Normal life ensued for me, or so I thought. The next day I went to college and my evening Human Rights’ classes that I took at the ISIL. A phone call from our dis-assembled group changed my plans and I found myself at Jantar Mantar with our group taking the midnight shift for Eche. For a very long time, even when I had reached the venue, I didn’t go near where Eche was. I didn’t know why but I was too overwhelmed, I was seeing something that I only read in books, of meeting a real life hero, a woman of true grit fighting for non-violence, being a voice of the oppressed. The thought scared me. After a while of walking around the pavement where about 30 odd people had gathered in and around the protest area, I finally sat by her side on the pavement and kept the ice packs by her head. She had her eyes closed as we kept the ice packs beside her. I was told to replace it when the ice melted; I did what I was directed.

In some time, I was called out by my friend to set my place to camp the night, to use Odomos and to find myself a make-shift pillow. But as I returned to the site, I saw our beloved CM with his array of guards talking to Eche and we gathered besides them . Not an hour later, the police squads came in. Everything happened really fast, next second I was running barefoot and we were around Eche and trying to stop them from taking her. Ten minutes later, they did take her and I looked around to search for my friends. And suddenly, almost everyone was gone, being chased and scattered things lay everywhere till just a handful of us re-gathered. We knew we could not leave and that we had to follow them and so we did with some of the activists, us with Da Babloo (Babloo Loitongbam of Human Rights Alert) to reach AIIMS.

When we reached, the nurse was attending to her besides the ward gate; Me, my friend Rosy and another young Assamese activist escorted Eche to the hospital room and we stayed the night whilst our friends waited outside AIIMS. When the nurse had set the drips in place, Eche started talking. She asked us what we were studying; it was as if nothing had happened, as if we were friends who were just hanging out for a sleep-over. We sat at the couch 3 of us while we saw her slowly been made to sleep on the hospital bed.  We spent the night on the couch, sitting. We didn’t talk. And as we walked out of the hospital in the morning, I knew that I would never meet a woman so extraordinary, someone so unassuming and yet stronger than anyone that I had ever met before.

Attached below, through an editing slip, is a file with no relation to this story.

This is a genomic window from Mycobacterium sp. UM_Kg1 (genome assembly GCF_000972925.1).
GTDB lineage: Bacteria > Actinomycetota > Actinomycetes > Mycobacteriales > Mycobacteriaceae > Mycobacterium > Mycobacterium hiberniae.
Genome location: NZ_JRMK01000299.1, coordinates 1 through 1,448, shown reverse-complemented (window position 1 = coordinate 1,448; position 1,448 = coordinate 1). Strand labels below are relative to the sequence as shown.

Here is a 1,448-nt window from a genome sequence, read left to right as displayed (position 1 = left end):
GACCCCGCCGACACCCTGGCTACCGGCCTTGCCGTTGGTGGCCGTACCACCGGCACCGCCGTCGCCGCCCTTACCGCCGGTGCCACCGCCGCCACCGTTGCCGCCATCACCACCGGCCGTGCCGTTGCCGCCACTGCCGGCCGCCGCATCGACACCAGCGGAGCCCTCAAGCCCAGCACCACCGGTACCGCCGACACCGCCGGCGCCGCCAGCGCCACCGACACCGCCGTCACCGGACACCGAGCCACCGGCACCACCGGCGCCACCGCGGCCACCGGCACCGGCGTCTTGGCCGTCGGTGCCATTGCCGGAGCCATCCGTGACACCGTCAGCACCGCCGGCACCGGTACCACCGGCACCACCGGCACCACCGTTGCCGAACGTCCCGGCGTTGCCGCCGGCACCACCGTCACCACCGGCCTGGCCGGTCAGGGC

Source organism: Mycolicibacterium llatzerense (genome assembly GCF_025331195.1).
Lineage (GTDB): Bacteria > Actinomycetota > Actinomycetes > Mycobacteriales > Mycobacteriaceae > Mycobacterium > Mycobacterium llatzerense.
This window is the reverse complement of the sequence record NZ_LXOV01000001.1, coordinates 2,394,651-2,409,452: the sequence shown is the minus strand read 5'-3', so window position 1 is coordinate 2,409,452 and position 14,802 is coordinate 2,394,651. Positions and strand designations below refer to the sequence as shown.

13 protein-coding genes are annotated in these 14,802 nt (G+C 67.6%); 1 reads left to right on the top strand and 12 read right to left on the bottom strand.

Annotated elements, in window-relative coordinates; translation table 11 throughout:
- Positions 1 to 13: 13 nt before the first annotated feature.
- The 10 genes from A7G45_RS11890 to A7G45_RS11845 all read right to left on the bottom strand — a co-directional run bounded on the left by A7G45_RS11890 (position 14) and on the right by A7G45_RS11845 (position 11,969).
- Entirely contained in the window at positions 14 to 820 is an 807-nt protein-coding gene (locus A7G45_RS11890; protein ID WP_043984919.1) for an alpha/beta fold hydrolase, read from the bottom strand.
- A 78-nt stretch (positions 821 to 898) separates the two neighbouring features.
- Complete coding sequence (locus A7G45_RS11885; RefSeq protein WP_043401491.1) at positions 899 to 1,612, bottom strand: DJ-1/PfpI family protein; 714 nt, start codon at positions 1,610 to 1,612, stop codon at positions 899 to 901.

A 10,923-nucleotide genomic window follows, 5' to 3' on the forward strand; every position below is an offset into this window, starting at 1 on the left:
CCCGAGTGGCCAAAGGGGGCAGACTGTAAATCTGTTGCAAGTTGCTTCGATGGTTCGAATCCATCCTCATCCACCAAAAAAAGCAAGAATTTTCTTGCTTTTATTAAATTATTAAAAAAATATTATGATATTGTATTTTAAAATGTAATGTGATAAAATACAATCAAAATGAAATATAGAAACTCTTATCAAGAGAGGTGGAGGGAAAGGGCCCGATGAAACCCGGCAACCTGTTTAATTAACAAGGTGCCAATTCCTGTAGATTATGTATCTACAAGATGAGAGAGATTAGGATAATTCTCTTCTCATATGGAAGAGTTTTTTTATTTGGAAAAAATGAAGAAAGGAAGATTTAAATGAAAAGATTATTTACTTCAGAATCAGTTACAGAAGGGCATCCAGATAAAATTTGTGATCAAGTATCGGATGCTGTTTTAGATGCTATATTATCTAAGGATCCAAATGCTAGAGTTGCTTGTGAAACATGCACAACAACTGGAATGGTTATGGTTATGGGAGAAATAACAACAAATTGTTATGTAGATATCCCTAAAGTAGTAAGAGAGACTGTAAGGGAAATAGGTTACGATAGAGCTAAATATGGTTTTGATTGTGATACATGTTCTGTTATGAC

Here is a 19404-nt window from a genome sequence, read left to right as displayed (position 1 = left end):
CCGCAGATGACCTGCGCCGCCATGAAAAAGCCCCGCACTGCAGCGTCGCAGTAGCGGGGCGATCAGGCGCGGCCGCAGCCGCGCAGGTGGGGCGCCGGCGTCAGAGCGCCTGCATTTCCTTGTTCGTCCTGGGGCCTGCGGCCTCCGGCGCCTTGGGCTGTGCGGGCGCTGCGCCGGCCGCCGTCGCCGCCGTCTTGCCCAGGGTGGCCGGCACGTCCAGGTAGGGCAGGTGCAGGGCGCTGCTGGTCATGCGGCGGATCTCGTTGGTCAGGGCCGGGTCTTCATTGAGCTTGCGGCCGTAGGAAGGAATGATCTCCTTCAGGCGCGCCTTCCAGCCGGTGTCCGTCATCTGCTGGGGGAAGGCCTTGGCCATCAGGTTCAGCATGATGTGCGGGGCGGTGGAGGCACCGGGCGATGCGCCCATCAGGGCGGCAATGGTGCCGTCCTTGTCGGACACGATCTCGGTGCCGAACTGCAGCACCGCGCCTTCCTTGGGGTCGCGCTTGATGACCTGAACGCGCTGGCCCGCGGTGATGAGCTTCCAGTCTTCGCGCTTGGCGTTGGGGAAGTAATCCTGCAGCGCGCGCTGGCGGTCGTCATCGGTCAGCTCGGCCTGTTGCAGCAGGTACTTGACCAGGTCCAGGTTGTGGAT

Till today, when my friends do ask me what it was like, I could never clearly explain what I felt that night, but it was something that I would never forget in my life. And though we never set out to make that committee again, we became more involved in social activism in our own ways. Life caught up with us then and our professional lives took us into the grind. But Eche carried on. College days are long gone but not her struggle against AFSPA. And this time when I walked through the University lanes, candle in my hand, I saw these bright-eyed young kids, shouting for justice, raising their candle for solidarity, embracing Eche’s struggle. And I smiled.

“I’ll spread the fragrance of peace/ From Kanglei, my birthplace/ In the ages to come/It will spread all over the world.” Irom Sharmila